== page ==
Chargin' Charlie Glotzbach returned in 1974 for what turned out to be a 3 race deal with Hoss Ellington before switching over to Junie Donlavey's Ford team. But as was often the case with Charlie AND with Hoss, the combo was hot off the trailer. He had the 3rd quickest time in qualifying, and he finished sixth in his qualifying twin. He lost a windshield of all things in the 500, and he took home a 36th place finish. - Danny Quick

For the second year in a row, Petty captured lightning in a bottle to get the trophy, cash, and kisses. In 1973, the King was aided in the closing laps by Buddy Baker's bad fortune. In 1974, it was Donnie Allison's turn to be heartbroken. With about 20 laps to go, the 43 cut a tire. Catching a break, Richard cut the tire coming out of turn 4 and was able to dive quickly to pit road. When he returned to the track, however, he was in second place and trailed Allison by over 30 seconds. Then with 11 laps to go, Bob Burcham blew an engine and dropped parts on the track. Allison ran through the debris and cut his tires. Unlike Petty's situation, Allison cut his tire after passing the entrance to pit road. Without good tires, Allison ended up spinning down into the infield grass. His clock-strikes-midnight moment handed the race lead back to Ol' Blue who drove on to the win.

Petty led the most laps with 74 of 200 though he didn't completly dominate the race. Fourteen other drivers led at least one lap of the race.

A recap of the race is captured in the following video. (McGriff's wreck begins at 1:18.) Legendary TV race announcer Ken Squier was the primary 'play-by-play' voice on Motor Racing Network back then. Barney Hall who later took over from Squier as the key voice on MRN Radio and remains so today was a corner commentator in 1974. Another corner commentator was Dave Despain who went on to host shows such as TBS' Motorweek Illustrated and Speed's Wind Tunnel.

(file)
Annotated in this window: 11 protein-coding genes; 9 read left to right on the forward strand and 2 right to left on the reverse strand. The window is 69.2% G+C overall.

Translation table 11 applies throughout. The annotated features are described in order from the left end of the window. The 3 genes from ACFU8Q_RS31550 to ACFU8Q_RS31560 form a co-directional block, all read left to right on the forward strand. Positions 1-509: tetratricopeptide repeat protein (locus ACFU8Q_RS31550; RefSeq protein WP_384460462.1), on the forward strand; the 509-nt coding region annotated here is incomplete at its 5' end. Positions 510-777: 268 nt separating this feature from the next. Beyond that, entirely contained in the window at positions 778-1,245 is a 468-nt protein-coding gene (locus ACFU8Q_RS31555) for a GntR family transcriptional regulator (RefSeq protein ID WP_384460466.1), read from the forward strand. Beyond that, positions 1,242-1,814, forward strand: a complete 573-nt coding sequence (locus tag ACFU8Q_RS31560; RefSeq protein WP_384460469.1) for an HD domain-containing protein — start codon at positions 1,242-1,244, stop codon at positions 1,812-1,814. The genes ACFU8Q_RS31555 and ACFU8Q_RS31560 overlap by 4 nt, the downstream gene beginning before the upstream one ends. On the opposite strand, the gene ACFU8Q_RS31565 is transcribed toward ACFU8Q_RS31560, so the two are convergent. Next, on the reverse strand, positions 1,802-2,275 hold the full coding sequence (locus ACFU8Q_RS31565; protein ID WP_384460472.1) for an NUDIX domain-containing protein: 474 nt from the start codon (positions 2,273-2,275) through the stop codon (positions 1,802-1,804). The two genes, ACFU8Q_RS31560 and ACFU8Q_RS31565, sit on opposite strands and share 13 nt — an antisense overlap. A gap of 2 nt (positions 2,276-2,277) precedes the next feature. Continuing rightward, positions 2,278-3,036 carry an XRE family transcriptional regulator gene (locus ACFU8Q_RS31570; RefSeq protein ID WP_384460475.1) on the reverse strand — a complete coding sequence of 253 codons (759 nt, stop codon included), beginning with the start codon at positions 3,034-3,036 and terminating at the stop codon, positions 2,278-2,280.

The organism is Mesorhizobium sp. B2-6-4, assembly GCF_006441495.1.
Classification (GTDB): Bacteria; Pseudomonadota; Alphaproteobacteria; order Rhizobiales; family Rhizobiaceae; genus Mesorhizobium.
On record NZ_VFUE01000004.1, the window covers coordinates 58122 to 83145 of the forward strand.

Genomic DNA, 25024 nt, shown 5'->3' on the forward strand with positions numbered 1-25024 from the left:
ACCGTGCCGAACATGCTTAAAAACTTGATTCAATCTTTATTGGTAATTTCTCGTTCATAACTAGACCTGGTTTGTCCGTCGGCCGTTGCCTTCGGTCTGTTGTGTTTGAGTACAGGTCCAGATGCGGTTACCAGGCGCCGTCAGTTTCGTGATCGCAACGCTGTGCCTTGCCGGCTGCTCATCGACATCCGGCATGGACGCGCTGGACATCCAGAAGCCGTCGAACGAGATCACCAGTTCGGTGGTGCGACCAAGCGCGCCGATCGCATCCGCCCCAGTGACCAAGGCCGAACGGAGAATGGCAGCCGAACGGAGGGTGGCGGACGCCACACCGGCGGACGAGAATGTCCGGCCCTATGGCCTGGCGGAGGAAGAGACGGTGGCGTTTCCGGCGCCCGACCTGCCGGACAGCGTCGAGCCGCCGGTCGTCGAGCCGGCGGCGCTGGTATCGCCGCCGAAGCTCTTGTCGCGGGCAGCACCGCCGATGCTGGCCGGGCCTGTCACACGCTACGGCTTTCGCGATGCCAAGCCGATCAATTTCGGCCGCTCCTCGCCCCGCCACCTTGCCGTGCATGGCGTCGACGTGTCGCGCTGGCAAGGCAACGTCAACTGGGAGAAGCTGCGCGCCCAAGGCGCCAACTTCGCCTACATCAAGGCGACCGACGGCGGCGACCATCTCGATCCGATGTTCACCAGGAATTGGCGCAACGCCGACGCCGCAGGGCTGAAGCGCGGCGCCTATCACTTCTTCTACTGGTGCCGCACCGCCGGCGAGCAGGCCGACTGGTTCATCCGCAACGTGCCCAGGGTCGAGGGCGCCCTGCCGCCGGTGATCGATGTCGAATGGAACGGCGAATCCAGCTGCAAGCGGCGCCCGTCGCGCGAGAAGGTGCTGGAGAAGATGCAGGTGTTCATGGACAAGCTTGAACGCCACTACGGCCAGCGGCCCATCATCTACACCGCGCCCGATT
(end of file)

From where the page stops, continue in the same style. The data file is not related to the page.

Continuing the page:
When it came to to celebrating in victory lane, it was much like father...



...and like son.



Race report from Jerry Bushmire


Fin Driver Sponsor / Owner Car
1 Richard Petty STP (Petty Enterprises) '74 Dodge
2 Cale Yarborough Kar-Kare (Richard Howard) '74 Chevrolet
3 Ramo Stott Smithville Farms (Norris Reed) '74 Chevrolet
4 Coo Coo Marlin Cunningham-Kelley (H.B. Cunningham) '73 Chevrolet
5 A.J. Foyt Purolator (A.J. Foyt) '74 Chevrolet
6 Donnie Allison DiGard Racing (DiGard) '74 Chevrolet
7 Darrell Waltrip Terminal Transport (Darrell Waltrip) '73 Chevrolet
8 Bobby Isaac Thundercraft Boats (Banjo Matthews) '74 Chevrolet
9 Dick Brooks Simoniz (Dick Brooks) '74 Dodge
10 Walter Ballard Ballard Racing (Vic Ballard) '74 Chevrolet
11 Earl Ross Carling (Allan Brooke) '72 Chevrolet
12 Gary Bettenhausen AMC (Roger Penske) '74 Matador
13 Cecil Gordon Gordon Racing (Cecil Gordon) '72 Chevrolet
14 Dave Marcis Deppe Enterprises (Dave Marcis) '73 Dodge
15 David Sisco Reliable Plumbing & Heating (David Sisco) '74 Chevrolet
16 James Hylton Bob Stott Chevrolet (James Hylton) '73 Chevrolet
17 Bob Burcham Precision Specialties (Jack White) '74 Chevrolet
18 Richie Panch Panch Go-Club (Roy Thornley) '72 Ford
19 Jimmy Crawford World Wide Tapes (Crawford Brothers) '72 Plymouth
20 George Follmer R.C. Cola (Bud Moore) '73 Ford
21 Bill Dennis Truxmore Industries (Junie Donlavey) '72 Ford